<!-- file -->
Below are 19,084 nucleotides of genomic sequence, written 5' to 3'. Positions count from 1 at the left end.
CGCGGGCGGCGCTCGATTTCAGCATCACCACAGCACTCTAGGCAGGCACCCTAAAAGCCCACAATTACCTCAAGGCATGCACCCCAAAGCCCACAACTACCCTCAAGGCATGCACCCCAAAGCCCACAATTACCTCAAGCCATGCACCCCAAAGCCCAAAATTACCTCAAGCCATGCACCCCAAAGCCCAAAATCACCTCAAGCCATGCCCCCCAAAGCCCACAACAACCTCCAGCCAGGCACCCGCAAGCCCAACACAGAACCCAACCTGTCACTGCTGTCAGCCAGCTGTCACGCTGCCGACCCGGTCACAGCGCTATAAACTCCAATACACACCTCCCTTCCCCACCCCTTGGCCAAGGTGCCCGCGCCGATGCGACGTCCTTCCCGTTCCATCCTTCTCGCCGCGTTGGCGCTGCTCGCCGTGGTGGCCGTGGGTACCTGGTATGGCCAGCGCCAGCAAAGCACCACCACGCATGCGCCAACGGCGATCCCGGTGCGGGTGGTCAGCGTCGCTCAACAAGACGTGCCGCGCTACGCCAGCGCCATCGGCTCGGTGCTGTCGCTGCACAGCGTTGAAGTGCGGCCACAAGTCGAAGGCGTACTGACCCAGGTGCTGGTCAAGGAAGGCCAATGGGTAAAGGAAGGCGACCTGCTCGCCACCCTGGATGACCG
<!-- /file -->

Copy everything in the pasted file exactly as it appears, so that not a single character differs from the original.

Below are 19,084 nucleotides of genomic sequence, written 5' to 3'. Positions count from 1 at the left end.
CGCGGGCGGCGCTCGATTTCAGCATCACCACAGCACTCTAGGCAGGCACCCTAAAAGCCCACAATTACCTCAAGGCATGCACCCCAAAGCCCACAACTACCCTCAAGGCATGCACCCCAAAGCCCACAATTACCTCAAGCCATGCACCCCAAAGCCCAAAATTACCTCAAGCCATGCACCCCAAAGCCCAAAATCACCTCAAGCCATGCCCCCCAAAGCCCACAACAACCTCCAGCCAGGCACCCGCAAGCCCAACACAGAACCCAACCTGTCACTGCTGTCAGCCAGCTGTCACGCTGCCGACCCGGTCACAGCGCTATAAACTCCAATACACACCTCCCTTCCCCACCCCTTGGCCAAGGTGCCCGCGCCGATGCGACGTCCTTCCCGTTCCATCCTTCTCGCCGCGTTGGCGCTGCTCGCCGTGGTGGCCGTGGGTACCTGGTATGGCCAGCGCCAGCAAAGCACCACCACGCATGCGCCAACGGCGATCCCGGTGCGGGTGGTCAGCGTCGCTCAACAAGACGTGCCGCGCTACGCCAGCGCCATCGGCTCGGTGCTGTCGCTGCACAGCGTTGAAGTGCGGCCACAAGTCGAAGGCGTACTGACCCAGGTGCTGGTCAAGGAAGGCCAATGGGTAAAGGAAGGCGACCTGCTCGCCACCCTGGATGACCG